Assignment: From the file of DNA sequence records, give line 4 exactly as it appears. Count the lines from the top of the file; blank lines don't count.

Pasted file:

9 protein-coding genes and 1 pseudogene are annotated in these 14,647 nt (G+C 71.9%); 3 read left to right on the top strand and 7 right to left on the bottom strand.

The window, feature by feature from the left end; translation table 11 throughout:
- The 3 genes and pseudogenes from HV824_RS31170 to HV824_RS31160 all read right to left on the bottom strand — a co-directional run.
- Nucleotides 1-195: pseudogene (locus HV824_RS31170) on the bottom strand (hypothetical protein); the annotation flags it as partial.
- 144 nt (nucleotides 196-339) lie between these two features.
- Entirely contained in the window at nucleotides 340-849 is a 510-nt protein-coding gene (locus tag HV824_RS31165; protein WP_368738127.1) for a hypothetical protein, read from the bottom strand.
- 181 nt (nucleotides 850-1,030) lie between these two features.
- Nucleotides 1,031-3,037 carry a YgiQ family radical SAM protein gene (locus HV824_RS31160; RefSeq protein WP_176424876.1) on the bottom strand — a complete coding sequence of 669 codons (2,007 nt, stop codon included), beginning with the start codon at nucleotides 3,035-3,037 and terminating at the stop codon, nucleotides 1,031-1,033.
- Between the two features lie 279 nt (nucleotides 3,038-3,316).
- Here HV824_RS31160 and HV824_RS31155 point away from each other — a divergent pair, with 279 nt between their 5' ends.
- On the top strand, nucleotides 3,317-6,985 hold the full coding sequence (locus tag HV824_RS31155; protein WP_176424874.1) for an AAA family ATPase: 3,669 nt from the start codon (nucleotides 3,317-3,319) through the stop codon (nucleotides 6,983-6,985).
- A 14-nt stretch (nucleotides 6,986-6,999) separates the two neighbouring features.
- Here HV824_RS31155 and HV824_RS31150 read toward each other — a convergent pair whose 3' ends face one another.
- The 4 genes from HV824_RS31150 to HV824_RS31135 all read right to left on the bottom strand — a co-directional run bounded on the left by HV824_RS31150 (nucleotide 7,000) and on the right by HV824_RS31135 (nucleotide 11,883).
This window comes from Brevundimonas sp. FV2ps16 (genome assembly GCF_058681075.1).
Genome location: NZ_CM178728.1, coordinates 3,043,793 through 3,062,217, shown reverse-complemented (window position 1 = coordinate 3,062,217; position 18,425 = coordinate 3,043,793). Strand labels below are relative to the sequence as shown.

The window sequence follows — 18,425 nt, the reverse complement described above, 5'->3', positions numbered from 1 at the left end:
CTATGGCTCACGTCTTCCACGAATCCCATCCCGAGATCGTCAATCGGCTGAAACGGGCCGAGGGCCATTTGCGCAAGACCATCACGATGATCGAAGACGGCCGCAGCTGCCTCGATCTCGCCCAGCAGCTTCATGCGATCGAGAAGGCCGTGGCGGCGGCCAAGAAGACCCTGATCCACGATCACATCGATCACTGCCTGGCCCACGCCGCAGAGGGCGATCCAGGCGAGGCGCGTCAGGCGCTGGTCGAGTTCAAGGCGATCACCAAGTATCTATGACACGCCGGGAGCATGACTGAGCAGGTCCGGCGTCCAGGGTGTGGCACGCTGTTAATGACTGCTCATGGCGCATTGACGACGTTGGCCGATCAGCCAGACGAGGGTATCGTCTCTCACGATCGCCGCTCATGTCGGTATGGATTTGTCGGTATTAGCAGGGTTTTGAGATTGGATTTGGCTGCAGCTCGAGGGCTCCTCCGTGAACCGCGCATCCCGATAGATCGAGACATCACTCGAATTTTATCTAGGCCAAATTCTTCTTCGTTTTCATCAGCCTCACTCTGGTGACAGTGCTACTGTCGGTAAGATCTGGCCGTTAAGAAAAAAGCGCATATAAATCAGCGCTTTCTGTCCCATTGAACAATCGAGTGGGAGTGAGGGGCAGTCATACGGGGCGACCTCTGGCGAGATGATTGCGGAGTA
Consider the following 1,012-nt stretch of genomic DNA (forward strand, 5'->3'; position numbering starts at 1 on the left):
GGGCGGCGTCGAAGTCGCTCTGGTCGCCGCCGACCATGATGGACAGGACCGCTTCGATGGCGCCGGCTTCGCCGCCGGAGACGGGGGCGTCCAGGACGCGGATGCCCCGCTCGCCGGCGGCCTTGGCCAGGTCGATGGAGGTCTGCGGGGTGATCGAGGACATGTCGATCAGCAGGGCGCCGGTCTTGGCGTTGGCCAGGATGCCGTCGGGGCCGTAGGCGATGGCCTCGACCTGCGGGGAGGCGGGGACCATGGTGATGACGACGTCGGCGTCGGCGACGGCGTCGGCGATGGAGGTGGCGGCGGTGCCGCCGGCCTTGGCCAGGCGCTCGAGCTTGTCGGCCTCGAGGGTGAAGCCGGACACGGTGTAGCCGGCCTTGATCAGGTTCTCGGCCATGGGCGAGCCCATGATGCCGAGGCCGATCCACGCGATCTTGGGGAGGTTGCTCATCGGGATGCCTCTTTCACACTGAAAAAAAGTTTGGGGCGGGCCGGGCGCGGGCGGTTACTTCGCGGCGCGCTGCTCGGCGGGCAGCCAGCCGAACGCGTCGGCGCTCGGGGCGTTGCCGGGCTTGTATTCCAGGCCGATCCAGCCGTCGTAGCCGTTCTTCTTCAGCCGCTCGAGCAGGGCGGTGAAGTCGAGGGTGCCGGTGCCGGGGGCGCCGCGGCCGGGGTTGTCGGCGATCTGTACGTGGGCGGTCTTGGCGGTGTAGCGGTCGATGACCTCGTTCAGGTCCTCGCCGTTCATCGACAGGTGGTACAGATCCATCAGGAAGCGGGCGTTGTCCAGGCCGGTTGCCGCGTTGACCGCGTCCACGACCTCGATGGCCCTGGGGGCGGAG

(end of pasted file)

- Nucleotides 1-195: pseudogene (locus HV824_RS31170) on the bottom strand (hypothetical protein); the annotation flags it as partial.